reseaux_fiches_scott_1987_extraits.doc

To study this process lee contacted abortionists and

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To study this process, Lee contacted abortionists and women who had had recent experience of an abortion. In constructing her sample she was, interestingly, having to use information search techniques which were similar to those used by the women themselves. Like Granovetter, she used a mixture of interviews and questionnaires to gather her data. Having explored various aspects of their life and social background and their attitudes towards conception and abortion, Lee turned to an examination of their search for an abortionist. The search involved the making of informed guesses about who might be able to help, either by providing the name of an abortionist or mentioning a further contact who might help. Lee found that women approached an average of 5.8 people before successfully contacting an abortionist the actual numbers of contacts ranging from 1 to 31. A number of the contacts, of course, were 'dead ends', and the 'successful chains' varied in length from one to seven steps, the average length being 2.8. [37] Over three-quarters of the successful chains involved two or fewer intermediaries (Lee, 1969: Chapter 5). Contacts tended 14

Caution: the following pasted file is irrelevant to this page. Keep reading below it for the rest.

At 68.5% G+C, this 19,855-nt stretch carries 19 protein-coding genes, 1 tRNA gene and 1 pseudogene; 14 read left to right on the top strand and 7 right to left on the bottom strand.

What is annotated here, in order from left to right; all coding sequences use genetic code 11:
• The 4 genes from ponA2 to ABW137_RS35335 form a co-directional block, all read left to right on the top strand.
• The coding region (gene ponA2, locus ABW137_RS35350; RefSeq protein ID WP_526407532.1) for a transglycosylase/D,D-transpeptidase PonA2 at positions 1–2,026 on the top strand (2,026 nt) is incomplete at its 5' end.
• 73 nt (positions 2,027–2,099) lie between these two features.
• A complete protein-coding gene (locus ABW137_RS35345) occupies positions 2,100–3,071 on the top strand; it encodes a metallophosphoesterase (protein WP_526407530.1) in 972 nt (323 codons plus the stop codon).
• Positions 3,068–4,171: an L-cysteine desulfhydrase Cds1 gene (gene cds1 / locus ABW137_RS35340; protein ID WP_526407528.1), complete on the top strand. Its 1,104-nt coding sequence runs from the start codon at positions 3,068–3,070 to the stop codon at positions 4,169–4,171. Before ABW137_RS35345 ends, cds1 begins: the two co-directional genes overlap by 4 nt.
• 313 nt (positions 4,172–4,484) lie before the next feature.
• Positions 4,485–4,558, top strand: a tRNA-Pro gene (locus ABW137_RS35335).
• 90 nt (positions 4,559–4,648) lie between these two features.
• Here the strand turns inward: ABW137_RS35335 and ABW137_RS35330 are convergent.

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not to be relatives or those in authority (employers, teachers etc.), and the most important channels were female friends of the same age. Both Granovetter and Lee explored network processes through the use of simple frequency tabulations, making only qualitative comments on the structure of the network relations that they discovered. Indeed, Lee argued that it is extremely difficult to trace the structure of overlapping personal networks in large-scale systems. Their studies were, however, important as outgrowths of and contributors to the systematic and analytical development of social network analysis. Their studies showed the power of even the most basic of social network methods, and they suggested an immense power for the more rigorous techniques being developed by their Harvard colleagues. The power of social network analysis has become apparent in its use as an orientating idea and specific body of methods. But the application of formal mathematical ideas to the study of social networks has encouraged some writers to suggest that social network analysis offers the basis for a new theory of social structure. Barnes and Harary (1983), for example, have argued that it is possible to advance from the use of formal concepts to the use of formal theory. They argue that the promise of social network analysis can be realized only if researchers move beyond the use of formal concepts for purely descriptive purposes (see also Granovetter, 1979). Mathematics consists of theorems which specify the determinate logical links between formal concepts. Barnes and Harary argue that if the formal concepts prove to be useful ways of organizing relational data, then the theorems too should be applicable to those data. The application of theorems drawn from formal mathematics, then, 'reveals real world implications of the model that might otherwise have not been noticed or utilized by the designer of the model' (Barnes and Harary, 1983: 239).
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